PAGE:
EP.201 Living with Pompe disease in the UK: characterizing the patient journey and burden on physical, emotional and social quality of life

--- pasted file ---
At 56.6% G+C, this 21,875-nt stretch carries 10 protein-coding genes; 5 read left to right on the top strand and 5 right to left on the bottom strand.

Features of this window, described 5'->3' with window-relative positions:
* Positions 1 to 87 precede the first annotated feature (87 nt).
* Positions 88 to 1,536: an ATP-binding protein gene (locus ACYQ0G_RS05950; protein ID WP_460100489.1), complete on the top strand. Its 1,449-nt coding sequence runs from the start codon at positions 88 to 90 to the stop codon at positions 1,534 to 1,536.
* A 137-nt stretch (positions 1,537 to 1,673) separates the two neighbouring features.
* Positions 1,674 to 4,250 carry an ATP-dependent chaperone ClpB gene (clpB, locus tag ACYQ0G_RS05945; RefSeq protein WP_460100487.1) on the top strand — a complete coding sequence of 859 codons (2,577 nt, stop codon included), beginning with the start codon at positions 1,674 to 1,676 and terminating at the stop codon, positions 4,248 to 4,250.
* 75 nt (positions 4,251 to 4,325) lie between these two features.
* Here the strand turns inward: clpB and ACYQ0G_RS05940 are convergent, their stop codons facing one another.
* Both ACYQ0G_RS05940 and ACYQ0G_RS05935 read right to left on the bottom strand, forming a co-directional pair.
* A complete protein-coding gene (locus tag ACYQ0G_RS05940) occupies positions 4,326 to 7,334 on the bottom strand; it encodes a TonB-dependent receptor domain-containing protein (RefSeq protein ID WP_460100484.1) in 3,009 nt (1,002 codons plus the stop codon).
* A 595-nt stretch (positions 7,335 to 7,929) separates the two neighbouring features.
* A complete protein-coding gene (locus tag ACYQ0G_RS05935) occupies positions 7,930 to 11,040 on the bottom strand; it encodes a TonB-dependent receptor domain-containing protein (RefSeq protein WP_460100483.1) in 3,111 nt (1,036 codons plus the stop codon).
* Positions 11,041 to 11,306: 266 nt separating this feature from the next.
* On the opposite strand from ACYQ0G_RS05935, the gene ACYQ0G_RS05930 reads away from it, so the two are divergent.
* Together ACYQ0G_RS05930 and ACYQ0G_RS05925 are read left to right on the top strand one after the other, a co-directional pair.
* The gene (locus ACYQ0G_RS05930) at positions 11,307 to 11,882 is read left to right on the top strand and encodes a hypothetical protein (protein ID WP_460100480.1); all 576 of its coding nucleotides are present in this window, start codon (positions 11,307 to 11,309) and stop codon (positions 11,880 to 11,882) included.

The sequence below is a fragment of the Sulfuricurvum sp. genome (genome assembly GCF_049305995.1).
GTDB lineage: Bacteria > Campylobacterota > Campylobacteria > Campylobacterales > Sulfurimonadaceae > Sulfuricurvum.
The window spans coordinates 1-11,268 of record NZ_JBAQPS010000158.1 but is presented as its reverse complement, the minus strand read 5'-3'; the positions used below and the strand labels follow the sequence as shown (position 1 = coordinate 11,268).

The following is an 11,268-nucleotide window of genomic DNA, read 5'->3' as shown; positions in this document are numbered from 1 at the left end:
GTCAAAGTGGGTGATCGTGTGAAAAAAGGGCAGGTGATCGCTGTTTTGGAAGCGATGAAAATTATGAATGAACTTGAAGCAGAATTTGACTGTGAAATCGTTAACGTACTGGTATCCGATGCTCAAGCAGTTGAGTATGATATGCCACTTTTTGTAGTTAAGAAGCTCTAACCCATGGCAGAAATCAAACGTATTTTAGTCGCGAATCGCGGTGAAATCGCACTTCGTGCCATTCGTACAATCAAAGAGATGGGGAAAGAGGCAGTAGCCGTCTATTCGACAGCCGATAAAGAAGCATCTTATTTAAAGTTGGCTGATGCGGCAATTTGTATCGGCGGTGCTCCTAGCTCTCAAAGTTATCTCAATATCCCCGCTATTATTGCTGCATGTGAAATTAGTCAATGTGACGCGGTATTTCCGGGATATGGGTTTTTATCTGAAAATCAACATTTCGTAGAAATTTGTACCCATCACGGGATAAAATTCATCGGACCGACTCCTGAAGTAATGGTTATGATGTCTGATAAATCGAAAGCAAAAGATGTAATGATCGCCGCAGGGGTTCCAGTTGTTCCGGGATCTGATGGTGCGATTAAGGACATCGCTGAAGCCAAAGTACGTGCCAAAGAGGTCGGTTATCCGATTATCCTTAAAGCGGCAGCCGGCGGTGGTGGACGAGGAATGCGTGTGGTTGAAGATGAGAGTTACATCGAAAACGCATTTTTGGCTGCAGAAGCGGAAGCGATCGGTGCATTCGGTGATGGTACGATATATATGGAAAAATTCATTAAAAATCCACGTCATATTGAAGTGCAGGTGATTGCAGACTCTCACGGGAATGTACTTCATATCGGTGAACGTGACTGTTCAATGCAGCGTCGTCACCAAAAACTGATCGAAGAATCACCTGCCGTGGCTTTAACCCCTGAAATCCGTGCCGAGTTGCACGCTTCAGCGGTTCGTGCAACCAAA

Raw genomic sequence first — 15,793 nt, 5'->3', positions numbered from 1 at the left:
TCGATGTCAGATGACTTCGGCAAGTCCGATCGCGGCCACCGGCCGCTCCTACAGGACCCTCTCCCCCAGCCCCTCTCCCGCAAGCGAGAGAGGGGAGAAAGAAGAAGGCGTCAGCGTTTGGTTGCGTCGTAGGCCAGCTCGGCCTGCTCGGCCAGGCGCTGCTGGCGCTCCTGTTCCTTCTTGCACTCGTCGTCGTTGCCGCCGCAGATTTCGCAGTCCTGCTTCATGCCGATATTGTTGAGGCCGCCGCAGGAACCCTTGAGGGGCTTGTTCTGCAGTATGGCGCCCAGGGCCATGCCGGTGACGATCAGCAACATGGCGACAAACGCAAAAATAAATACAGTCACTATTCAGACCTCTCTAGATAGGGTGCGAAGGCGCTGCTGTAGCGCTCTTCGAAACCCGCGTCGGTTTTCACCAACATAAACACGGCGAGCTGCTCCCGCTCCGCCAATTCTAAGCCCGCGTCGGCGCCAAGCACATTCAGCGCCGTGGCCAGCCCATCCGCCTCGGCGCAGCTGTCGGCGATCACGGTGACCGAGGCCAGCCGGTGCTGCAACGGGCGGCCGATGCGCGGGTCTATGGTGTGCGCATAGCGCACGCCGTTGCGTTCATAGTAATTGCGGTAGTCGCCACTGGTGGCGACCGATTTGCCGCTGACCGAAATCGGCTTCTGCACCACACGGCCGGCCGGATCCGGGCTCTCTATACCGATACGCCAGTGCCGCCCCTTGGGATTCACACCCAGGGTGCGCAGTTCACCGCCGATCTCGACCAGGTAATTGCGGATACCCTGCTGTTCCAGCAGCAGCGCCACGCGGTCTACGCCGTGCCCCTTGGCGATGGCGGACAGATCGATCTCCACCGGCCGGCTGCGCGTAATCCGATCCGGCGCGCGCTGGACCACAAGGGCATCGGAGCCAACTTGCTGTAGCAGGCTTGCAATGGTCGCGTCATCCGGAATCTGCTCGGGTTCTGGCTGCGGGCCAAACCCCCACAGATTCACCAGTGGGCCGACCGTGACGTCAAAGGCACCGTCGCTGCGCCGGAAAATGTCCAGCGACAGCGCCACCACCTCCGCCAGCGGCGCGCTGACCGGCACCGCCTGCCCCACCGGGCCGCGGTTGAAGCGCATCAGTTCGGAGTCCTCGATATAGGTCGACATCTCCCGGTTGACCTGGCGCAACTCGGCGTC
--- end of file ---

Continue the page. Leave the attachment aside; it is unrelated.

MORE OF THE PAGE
Pompe disease is a rare, progressive and multisystemic disease. The heterogeneous presentation of the disease varies by: age of onset; organ involvement; degree and severity of muscle damage; rate of progression and response to the approved therapy (recombinant human acid-alpha glucosidase alglucosidase alfa); and other approaches to disease management. Here, we describe the framework of an ongoing study evaluating the patient burden, unmet needs and evolving management landscape for patients living with Pompe disease in the UK from the perspective of patients and healthcare providers (HCPs). The objective of the study was to better understand the experiences of patients living with Pompe disease in the UK, including diagnostic and treatment journeys and potential impact of the disease on quality of life (QoL). In-depth qualitative interviews were conducted with patients living with Pompe disease (n=30) and with HCPs specializing in the treatment of Pompe disease (physicians and nurse practitioners; n=10) from lysosomal disorder centres across England. The results of these interviews provide insight into the patient journey and burden of disease, with a focus on: the disease onset and progression; impact of diagnosis on daily life; emotional and physical wellbeing; current treatment satisfaction; and unmet needs. The study also assesses the impact of COVID-19 on patients’ lives, their interactions with HCPs, and care received during the pandemic. Findings from patients and HCPs further characterize challenges faced by people living with Pompe disease (eg delays in diagnosis and/or treatment initiation, treatment satisfaction) and the impact of these challenges on daily life. Understanding the discordance between the perspectives of patients and HCPs provides additional insight into possible strategies for further management approaches to improve outcomes, including QoL, for individuals living with Pompe disease.